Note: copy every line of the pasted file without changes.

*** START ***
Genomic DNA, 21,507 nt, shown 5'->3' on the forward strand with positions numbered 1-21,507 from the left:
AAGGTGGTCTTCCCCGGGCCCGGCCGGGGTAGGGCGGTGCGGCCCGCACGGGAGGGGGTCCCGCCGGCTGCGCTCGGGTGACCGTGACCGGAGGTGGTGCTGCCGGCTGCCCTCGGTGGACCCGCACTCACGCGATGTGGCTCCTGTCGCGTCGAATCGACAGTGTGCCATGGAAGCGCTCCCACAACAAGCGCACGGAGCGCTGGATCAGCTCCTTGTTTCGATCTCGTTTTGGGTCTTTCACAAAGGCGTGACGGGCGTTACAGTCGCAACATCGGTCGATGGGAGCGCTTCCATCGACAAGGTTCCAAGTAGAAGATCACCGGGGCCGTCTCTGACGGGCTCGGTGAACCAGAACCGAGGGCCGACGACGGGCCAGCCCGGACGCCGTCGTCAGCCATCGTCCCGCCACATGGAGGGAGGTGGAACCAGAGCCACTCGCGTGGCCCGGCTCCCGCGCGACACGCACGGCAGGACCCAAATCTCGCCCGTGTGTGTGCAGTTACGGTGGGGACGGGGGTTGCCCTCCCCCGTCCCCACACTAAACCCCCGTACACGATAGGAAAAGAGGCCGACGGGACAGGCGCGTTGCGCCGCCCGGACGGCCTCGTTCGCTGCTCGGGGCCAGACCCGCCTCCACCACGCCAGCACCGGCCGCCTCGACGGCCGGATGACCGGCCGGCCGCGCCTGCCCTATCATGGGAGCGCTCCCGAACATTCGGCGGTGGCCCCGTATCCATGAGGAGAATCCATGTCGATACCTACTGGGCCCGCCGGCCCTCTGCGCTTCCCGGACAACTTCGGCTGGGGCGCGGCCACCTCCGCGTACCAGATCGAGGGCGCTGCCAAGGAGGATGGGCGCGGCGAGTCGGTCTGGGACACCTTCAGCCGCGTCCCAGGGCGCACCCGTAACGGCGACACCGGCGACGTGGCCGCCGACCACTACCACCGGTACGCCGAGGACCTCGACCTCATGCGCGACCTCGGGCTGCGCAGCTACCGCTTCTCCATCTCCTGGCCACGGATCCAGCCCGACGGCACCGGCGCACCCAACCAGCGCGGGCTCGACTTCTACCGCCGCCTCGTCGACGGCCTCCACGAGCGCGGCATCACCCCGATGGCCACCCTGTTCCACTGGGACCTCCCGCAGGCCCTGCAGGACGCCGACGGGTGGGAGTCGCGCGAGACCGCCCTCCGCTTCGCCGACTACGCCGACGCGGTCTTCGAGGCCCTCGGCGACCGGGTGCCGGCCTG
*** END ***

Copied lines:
Genomic DNA, 21,507 nt, shown 5'->3' on the forward strand with positions numbered 1-21,507 from the left:
AAGGTGGTCTTCCCCGGGCCCGGCCGGGGTAGGGCGGTGCGGCCCGCACGGGAGGGGGTCCCGCCGGCTGCGCTCGGGTGACCGTGACCGGAGGTGGTGCTGCCGGCTGCCCTCGGTGGACCCGCACTCACGCGATGTGGCTCCTGTCGCGTCGAATCGACAGTGTGCCATGGAAGCGCTCCCACAACAAGCGCACGGAGCGCTGGATCAGCTCCTTGTTTCGATCTCGTTTTGGGTCTTTCACAAAGGCGTGACGGGCGTTACAGTCGCAACATCGGTCGATGGGAGCGCTTCCATCGACAAGGTTCCAAGTAGAAGATCACCGGGGCCGTCTCTGACGGGCTCGGTGAACCAGAACCGAGGGCCGACGACGGGCCAGCCCGGACGCCGTCGTCAGCCATCGTCCCGCCACATGGAGGGAGGTGGAACCAGAGCCACTCGCGTGGCCCGGCTCCCGCGCGACACGCACGGCAGGACCCAAATCTCGCCCGTGTGTGTGCAGTTACGGTGGGGACGGGGGTTGCCCTCCCCCGTCCCCACACTAAACCCCCGTACACGATAGGAAAAGAGGCCGACGGGACAGGCGCGTTGCGCCGCCCGGACGGCCTCGTTCGCTGCTCGGGGCCAGACCCGCCTCCACCACGCCAGCACCGGCCGCCTCGACGGCCGGATGACCGGCCGGCCGCGCCTGCCCTATCATGGGAGCGCTCCCGAACATTCGGCGGTGGCCCCGTATCCATGAGGAGAATCCATGTCGATACCTACTGGGCCCGCCGGCCCTCTGCGCTTCCCGGACAACTTCGGCTGGGGCGCGGCCACCTCCGCGTACCAGATCGAGGGCGCTGCCAAGGAGGATGGGCGCGGCGAGTCGGTCTGGGACACCTTCAGCCGCGTCCCAGGGCGCACCCGTAACGGCGACACCGGCGACGTGGCCGCCGACCACTACCACCGGTACGCCGAGGACCTCGACCTCATGCGCGACCTCGGGCTGCGCAGCTACCGCTTCTCCATCTCCTGGCCACGGATCCAGCCCGACGGCACCGGCGCACCCAACCAGCGCGGGCTCGACTTCTACCGCCGCCTCGTCGACGGCCTCCACGAGCGCGGCATCACCCCGATGGCCACCCTGTTCCACTGGGACCTCCCGCAGGCCCTGCAGGACGCCGACGGGTGGGAGTCGCGCGAGACCGCCCTCCGCTTCGCCGACTACGCCGACGCGGTCTTCGAGGCCCTCGGCGACCGGGTGCCGGCCTG